January 1893. Hawaii. The United States Navy stood poised. Gatling gun and bayonets in place. The Navy’s military prowess was intended to displace the native Hawaiian culture and the constitutional monarchy in place for fifty years. Poised, as well, was Queen Liliuokalani. She took the long view. Neither the coup d’état’s leaders – Sanford Dole, William O. Smith and Lorrin Thurston, all lawyers and descendents of Calvinist missionaries – nor the Navy, were engaged in principled conduct in accordance with law or precedent. She knew it. The long view meant avoiding bloodshed, subjecting the coup d’état to the broader moral and legal judgment of the United States and history, and fashioning a strategy that – through the remainder of her lifetime – ensured Hawaii’s sovereignty would, at its emotional and legal core, remain unsettled.
The Rights of My People examines the two battles for Hawaii’s sovereignty. Liliuokalani led them. Author Neil Thomas Proto revisits the first battle – the 1893 coup d’état and annexation in 1898 – through a new perspective: The harsh remnants of the Civil War, the missionary’s disquieting view of race, and the Renaissance and newly defined role of Hawaiian women. Explored for the first time is the second battle – the fate of the Crown lands, a quarter of the Hawaii islands, taken in the 1893 coup d’état and contested aggressively by Liliuokalani through 1910. Over more than a decade, the queen took up residence in the nation’s capital, often for months in duration, to challenge the complicity of the United States in the media and before congress. With reluctance, and disquieting to many, she turned to a court of law.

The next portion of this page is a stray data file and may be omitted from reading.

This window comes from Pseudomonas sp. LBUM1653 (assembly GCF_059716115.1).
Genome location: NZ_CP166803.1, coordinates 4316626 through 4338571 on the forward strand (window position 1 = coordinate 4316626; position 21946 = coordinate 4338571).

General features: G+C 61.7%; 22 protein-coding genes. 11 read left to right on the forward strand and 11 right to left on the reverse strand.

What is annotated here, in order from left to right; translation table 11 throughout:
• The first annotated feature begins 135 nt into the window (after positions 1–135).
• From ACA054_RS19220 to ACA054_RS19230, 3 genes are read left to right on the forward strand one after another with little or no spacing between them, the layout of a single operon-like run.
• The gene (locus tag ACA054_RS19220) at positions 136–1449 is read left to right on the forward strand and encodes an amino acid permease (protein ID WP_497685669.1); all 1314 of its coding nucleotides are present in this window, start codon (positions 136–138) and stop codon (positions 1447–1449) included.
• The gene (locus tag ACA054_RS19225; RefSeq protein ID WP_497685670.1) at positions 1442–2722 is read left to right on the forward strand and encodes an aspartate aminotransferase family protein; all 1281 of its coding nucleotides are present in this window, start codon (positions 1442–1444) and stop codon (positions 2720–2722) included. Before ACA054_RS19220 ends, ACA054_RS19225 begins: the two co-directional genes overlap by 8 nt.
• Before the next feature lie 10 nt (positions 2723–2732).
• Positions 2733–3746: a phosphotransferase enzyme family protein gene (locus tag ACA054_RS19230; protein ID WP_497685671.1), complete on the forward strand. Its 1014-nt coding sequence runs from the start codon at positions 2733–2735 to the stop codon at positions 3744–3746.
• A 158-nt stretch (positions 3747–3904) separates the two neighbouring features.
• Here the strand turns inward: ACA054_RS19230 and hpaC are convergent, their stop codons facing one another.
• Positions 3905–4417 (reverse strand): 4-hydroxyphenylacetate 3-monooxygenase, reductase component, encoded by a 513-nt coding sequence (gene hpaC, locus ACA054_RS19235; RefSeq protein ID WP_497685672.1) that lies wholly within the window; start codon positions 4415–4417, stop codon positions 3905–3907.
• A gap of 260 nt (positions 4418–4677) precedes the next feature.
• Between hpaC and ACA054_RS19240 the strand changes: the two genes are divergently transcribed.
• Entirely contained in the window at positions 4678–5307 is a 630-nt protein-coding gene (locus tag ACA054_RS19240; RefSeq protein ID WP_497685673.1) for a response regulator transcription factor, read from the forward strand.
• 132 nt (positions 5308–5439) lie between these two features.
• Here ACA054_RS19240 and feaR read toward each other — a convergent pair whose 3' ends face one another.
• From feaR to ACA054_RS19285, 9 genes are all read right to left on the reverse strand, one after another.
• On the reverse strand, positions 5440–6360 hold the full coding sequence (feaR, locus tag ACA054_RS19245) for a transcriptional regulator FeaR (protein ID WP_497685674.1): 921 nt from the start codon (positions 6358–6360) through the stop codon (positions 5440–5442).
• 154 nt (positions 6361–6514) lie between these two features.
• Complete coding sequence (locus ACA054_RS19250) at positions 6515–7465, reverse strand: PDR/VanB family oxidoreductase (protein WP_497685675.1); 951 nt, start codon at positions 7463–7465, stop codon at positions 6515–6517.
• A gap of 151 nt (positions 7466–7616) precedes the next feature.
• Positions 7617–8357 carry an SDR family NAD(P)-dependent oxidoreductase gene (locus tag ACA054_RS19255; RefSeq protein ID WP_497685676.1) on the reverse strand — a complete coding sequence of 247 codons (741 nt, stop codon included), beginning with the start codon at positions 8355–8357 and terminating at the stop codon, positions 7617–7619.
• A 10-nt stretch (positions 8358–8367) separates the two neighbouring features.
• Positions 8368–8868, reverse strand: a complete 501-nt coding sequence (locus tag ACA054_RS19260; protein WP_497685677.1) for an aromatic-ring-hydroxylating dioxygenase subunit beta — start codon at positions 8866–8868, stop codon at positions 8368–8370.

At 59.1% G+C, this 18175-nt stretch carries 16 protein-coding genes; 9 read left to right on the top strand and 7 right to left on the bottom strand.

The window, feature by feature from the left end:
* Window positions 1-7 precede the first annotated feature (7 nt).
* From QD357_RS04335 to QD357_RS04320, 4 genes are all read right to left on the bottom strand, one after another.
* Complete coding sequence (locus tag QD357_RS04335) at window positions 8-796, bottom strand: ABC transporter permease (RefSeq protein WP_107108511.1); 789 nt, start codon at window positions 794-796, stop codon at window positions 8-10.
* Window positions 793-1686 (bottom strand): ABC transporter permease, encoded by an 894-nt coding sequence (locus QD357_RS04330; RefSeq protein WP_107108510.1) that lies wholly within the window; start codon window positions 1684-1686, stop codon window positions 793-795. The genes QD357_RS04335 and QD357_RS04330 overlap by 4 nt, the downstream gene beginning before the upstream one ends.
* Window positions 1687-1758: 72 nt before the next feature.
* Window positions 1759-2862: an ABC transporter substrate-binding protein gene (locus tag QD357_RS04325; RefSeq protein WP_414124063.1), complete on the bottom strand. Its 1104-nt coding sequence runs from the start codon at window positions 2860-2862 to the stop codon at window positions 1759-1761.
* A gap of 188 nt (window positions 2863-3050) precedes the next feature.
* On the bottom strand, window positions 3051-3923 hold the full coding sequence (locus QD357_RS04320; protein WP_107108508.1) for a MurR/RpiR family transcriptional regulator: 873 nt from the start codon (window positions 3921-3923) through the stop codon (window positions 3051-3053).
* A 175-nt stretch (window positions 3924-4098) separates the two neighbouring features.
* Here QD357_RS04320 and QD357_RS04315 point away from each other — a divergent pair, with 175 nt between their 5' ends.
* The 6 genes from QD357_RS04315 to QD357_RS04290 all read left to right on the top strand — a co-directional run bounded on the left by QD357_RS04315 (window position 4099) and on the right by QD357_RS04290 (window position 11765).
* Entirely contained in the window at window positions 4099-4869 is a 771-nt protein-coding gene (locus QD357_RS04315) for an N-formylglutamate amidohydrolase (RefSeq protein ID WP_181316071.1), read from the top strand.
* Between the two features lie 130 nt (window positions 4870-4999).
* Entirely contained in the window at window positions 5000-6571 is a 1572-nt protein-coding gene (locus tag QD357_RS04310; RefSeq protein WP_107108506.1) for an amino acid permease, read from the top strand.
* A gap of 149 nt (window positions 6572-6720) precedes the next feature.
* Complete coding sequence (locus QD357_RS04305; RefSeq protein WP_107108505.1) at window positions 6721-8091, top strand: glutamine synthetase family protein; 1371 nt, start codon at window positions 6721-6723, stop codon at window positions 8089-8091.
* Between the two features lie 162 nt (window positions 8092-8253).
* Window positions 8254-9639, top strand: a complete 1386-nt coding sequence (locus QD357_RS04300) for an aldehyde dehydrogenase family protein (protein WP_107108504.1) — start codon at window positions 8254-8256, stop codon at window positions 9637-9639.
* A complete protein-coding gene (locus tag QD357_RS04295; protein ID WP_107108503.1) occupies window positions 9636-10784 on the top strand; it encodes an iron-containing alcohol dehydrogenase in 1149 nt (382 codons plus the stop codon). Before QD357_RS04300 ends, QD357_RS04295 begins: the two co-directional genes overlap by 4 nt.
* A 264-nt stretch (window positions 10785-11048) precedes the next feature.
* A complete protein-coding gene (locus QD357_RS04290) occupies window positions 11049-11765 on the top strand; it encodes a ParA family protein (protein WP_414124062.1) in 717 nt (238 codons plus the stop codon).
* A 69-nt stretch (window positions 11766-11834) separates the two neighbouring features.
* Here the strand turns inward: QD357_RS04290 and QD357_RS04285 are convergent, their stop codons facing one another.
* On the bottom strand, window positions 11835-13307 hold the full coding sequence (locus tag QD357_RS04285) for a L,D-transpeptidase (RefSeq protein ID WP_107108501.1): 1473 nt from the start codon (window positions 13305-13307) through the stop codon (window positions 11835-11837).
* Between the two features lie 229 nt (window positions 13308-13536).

With previously unexamined court records, and correspondence, and with graphic portrayals, The Rights of My People weaves into the story Liliuokalani’s political, legal, and media maneuvering, and the exercise of her harshly learned wisdom and skill in giving life to her claim that the taking of the Crown lands by the United States was immoral and illegal. The threat of execution and assassination and the continued use of religious and racial condescension and deception by her adversaries, old and new, unfold in Honolulu, Hilo, and onto the continent in San Francisco, Boston, and Washington, D.C.
The prologue begins in 1910 with the lawyers’ entrance into the United States Court of Claims – now the Renwick Art Gallery. With an easily accessible but penetrating analysis, Proto demonstrates the deliberate effort by Liliuokalani’s lawyers to denigrate her claim. The story ends with the lawyers’ arguments and the final decision in Liliuokalani v. United States of America.
The Rights of My People reflects the queen’s intent, through the end of her life in 1917, to ensure persistence among her people and discomfort among those who had taken Hawaii. Through Proto’s new perspective and exploration, Liliuokalani’s cosmopolitan character and place in a larger history, and the foundation for continued contentiousness within Hawaii and between its native people and the United States – the continued battle for sovereignty and the Crown lands – emerges with clarity.